Why End of Life Counseling Is Imperative

09/13/2009 05:12 am ET | Updated May 25, 2011

Now there is talk about removing the end of life counseling requirement from the health care bill. We all know that idiots like Sarah Palin (who was made to look the fool by that intellectual titan Katie Couric) have contorted this provision into "death panels" or some other such nonsense. The reality is that for loved ones end of life planning makes one of the most difficult times that much easier to deal with.

First let me provide full disclosure. In real life I am a tax attorney, and one of the areas I help clients plan for is their death. An estate plan has to include the possibility of living wills. These are documents that allow family members to terminate life support in the event a person is in a medical situation they will not survive. The typical situation is someone has a massive medical event which puts them in a coma from which they will not regain consciousness.

When discussing this option with clients, I never -- repeat NEVER -- tell them what to do. This is one of the most important decisions they will make. And I do not know any professional who directs clients in one direction or the other. All we do is present the options That's it. No one says, "You're old. It's time to die." Clients must consult their conscience, their beliefs and their family regarding what they want to do. All I do (and all professionals do) is explain what the option involves and what it means. That's it.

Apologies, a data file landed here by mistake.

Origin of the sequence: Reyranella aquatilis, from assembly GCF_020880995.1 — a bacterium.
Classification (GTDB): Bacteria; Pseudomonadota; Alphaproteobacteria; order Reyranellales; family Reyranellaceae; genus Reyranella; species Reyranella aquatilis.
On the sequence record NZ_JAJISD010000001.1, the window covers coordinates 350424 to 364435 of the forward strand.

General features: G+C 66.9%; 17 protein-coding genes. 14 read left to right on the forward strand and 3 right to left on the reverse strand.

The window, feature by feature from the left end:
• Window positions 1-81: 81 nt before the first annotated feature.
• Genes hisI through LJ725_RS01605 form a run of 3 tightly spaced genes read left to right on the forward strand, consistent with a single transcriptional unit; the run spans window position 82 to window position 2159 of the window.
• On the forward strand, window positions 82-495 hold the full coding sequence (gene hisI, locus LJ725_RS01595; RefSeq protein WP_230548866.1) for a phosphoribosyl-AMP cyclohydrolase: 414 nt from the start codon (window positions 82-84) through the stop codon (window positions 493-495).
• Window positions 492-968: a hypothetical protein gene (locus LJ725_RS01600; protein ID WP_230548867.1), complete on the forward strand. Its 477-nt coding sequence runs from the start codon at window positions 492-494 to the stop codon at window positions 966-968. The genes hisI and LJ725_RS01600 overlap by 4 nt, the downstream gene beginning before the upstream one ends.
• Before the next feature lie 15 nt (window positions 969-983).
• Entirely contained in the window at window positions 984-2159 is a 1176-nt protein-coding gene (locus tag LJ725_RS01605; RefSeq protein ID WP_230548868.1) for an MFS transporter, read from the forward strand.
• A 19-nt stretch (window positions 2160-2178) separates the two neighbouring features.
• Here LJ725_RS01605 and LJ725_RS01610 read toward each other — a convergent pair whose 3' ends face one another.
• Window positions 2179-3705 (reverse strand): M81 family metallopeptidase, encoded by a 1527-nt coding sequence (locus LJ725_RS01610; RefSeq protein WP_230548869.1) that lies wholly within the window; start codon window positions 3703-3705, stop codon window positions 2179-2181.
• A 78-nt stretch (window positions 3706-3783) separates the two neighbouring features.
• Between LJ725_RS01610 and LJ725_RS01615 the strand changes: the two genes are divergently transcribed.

What I can tell you is the vast majority of people choose to have a living will. Why? I am sure there are plenty of reasons. However, I think the primary reason is this: I don't know many people who think lying in a bed on life support is an actual life. Technically your body is working, but you're not involved or engaged with the world. In short, you have no quality of life.

Now for a personal story. My mother died a little over two years ago and she had a living will. Mom was less than subtle and she grew less and less subtle the older she got. She always told us she did not want to be kept on life support should that happen. When her estate attorney wrote her will, she made sure it was a living will. She was in intensive care the last few weeks of her life. The first time I saw her during those two weeks -- on life support, surrounded by machines -- all I could think was that if she could see herself she would have said, "Turn off those machines NOW." In short, her planning made an incredibly difficult time that much easier to deal with.

All of this noise about this issue is just that -- noise. Instead of helping families plan for one of the most difficult times in their lives we are getting fear mongering and stupidity. And it's a shame because we should be talking about real issues instead of refuting these ridicules allegations from the right wing noise machine.